Extending across three days, the annual Chartered Institute for Archaeologists (CIfA) conference provides an opportunity for those involved in all areas of the industry (commercial, academic, curatorial and statutory) to come together to explore aspects of the discipline. This year, the conference was held in Newcastle and the theme was ‘Archaeology – A Global Profession’.
Staff from Wessex Archaeology provided a strong contribution to this years’ programme. On the Thursday, Angela Batt and Alexandra Grassam delivered a talk entitled ‘From equality and diversity to fairness and respect’ as part of a session for the CIfA Equality and Diversity group called ‘How are we making archaeology accessible for all and are we doing it well enough?’. The presentation provided a summary of the diversity survey recently undertaken by WA, and outlined the approach to the survey, the issues encountered and the actions initiated so far.
The talk also included information on guidance prepared with a view to supporting staff with autism, which has been drawn up in conjunction with a member of staff with the condition. The talk concluded by outlining the route Wessex Archaeology intends to take to make a transition from the concept of ‘Equality and Diversity’ towards ‘Fairness, Inclusion and Respect’.
On the Friday two members of Wessex Archaeology Scotland gave presentations at a session ‘Maximising the research potential from infrastructure projects’. The two talks given demonstrated Wessex’s leading role in marine archaeology and the range of backgrounds our staff have. Dr Dan Atkinson ran through a marine perspective on the topic, giving the audience a summary of work completed around the British Isles and the research potential that has come from that. This included a look at large-scale wind farm developments, marine dredging and ports/harbour development. All of these have allowed Wessex Archaeology’s Coastal & Marine team to conduct funded research into topics such as the palaeogeography of the North Sea (Area 240 − marine aggregate dredging), wrecks, WWI aircraft (Junkers 88 engine found during the London Gateway development) and the sinking of the SS Mendi. It also gave Dan an opportunity to promote the successful Marine Antiquities Scheme, launched by Wessex last year.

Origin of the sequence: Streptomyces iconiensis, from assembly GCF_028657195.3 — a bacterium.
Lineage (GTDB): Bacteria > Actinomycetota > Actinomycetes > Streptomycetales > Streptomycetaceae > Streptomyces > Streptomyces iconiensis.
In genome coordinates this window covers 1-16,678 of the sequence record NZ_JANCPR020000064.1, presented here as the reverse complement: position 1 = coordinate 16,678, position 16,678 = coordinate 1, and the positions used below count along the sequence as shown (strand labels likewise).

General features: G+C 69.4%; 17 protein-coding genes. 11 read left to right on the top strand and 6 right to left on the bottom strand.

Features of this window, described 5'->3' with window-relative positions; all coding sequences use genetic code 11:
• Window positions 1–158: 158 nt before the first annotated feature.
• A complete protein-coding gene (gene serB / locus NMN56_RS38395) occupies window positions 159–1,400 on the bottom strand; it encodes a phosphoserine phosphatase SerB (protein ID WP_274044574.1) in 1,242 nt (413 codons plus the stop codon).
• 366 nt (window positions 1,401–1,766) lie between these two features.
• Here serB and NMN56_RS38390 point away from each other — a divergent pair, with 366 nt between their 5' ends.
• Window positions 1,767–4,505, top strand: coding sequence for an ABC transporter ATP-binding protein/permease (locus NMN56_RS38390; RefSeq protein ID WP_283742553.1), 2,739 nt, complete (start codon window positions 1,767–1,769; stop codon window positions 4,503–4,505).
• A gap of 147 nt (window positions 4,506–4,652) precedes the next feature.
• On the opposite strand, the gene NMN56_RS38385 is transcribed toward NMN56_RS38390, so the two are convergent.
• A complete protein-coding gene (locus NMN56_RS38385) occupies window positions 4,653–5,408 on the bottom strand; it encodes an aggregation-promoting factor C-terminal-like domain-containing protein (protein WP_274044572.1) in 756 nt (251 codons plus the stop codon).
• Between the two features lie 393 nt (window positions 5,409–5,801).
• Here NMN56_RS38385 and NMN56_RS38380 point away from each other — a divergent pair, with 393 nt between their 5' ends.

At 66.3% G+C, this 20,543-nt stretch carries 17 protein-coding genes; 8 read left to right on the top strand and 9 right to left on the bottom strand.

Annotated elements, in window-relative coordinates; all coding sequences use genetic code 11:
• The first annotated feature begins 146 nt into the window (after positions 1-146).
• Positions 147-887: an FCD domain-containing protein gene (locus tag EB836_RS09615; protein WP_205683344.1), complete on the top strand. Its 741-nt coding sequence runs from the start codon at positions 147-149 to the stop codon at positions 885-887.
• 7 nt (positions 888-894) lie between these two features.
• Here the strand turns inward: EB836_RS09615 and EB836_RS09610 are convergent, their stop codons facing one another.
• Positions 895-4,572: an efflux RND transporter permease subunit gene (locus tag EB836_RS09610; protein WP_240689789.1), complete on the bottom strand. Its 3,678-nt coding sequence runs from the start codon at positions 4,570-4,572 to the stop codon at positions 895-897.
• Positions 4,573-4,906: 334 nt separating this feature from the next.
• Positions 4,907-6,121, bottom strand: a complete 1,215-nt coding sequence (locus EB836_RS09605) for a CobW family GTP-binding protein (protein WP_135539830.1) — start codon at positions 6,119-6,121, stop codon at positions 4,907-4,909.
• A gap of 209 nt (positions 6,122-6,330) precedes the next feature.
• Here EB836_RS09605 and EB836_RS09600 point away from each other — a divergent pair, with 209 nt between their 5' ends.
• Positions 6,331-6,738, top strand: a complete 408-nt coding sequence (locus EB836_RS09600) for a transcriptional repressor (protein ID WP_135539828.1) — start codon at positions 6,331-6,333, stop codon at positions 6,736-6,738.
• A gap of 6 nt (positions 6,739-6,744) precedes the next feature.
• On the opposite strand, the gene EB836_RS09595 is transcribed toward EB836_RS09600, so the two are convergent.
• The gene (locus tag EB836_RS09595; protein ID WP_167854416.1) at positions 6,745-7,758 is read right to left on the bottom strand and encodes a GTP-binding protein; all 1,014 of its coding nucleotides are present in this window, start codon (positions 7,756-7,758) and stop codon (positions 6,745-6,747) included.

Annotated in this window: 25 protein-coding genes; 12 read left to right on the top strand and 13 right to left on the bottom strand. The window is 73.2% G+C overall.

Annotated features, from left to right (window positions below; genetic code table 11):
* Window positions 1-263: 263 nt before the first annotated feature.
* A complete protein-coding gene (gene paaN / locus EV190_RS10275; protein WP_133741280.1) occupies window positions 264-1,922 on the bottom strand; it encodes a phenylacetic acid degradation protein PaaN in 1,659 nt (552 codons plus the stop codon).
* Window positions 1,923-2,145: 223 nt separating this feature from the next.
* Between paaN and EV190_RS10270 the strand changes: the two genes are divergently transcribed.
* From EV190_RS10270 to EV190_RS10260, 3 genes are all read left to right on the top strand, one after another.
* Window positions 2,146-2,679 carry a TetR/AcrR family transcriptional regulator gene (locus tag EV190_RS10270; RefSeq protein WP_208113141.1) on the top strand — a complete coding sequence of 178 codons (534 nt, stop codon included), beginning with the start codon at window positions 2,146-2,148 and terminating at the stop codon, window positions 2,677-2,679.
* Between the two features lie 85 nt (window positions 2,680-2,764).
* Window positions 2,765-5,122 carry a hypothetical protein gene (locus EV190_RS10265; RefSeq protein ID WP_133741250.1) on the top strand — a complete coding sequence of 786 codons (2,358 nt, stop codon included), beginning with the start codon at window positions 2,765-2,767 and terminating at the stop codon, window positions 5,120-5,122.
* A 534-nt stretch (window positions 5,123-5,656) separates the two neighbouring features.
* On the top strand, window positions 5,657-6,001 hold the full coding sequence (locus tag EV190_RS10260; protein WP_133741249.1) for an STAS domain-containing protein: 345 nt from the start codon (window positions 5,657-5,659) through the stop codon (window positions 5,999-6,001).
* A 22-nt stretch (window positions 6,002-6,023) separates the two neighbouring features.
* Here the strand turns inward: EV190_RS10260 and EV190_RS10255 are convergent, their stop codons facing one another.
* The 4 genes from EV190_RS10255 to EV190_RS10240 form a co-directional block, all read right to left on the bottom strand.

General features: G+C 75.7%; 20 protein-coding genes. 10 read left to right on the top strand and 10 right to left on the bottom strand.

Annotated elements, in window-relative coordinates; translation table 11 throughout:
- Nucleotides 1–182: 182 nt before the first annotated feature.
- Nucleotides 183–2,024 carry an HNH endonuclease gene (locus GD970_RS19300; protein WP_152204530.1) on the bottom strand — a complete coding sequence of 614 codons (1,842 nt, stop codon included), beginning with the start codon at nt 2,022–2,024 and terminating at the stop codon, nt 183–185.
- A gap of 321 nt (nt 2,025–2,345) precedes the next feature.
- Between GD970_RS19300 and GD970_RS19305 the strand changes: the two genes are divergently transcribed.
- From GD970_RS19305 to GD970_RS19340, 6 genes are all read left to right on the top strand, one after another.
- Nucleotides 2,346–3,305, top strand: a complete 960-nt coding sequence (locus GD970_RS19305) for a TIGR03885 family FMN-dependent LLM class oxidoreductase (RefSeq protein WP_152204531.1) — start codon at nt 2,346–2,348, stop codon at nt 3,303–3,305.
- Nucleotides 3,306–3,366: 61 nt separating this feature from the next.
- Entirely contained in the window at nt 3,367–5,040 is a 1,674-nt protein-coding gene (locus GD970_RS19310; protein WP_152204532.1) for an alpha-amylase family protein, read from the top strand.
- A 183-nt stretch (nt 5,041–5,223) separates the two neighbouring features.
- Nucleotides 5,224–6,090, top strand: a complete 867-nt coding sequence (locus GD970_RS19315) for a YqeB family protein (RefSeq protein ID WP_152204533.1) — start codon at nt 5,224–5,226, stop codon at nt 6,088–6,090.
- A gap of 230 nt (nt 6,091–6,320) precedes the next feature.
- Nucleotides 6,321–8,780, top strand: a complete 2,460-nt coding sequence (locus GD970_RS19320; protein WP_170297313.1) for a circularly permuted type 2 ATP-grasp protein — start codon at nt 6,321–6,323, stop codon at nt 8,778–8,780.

Ben Saunders then gave a presentation on the rescue excavations on prehistoric tombs along the route of the centre sections of the Batinah Expressway, in northern Oman. This stretch of roadway cut through the Batinah Plain, an area of Oman that, until very recently, had seen little archaeological investigation, despite every ridge and hill having a rash of stone burial cairns across their slopes and crests. While our initial responsibility was to purely record the archaeology that was on the ground, we also made contact with researchers at Durham University and Sultan Qaboos University who were working slightly further south on the Rustaq-Batinah Archaeological Survey, allowing them to use our data in return for contextualisation of our findings. The result was an important step in learning more about the prehistory of northern Oman, particularly looking at the poorly understood Iron Age period, and has resulted in a publication through the British Foundation for the Study of Arabia.
All who attended the conference enjoyed the opportunity to share best practice and discuss issues related to the archaeological sector.
By Alexandra Grassam and Ben Saunders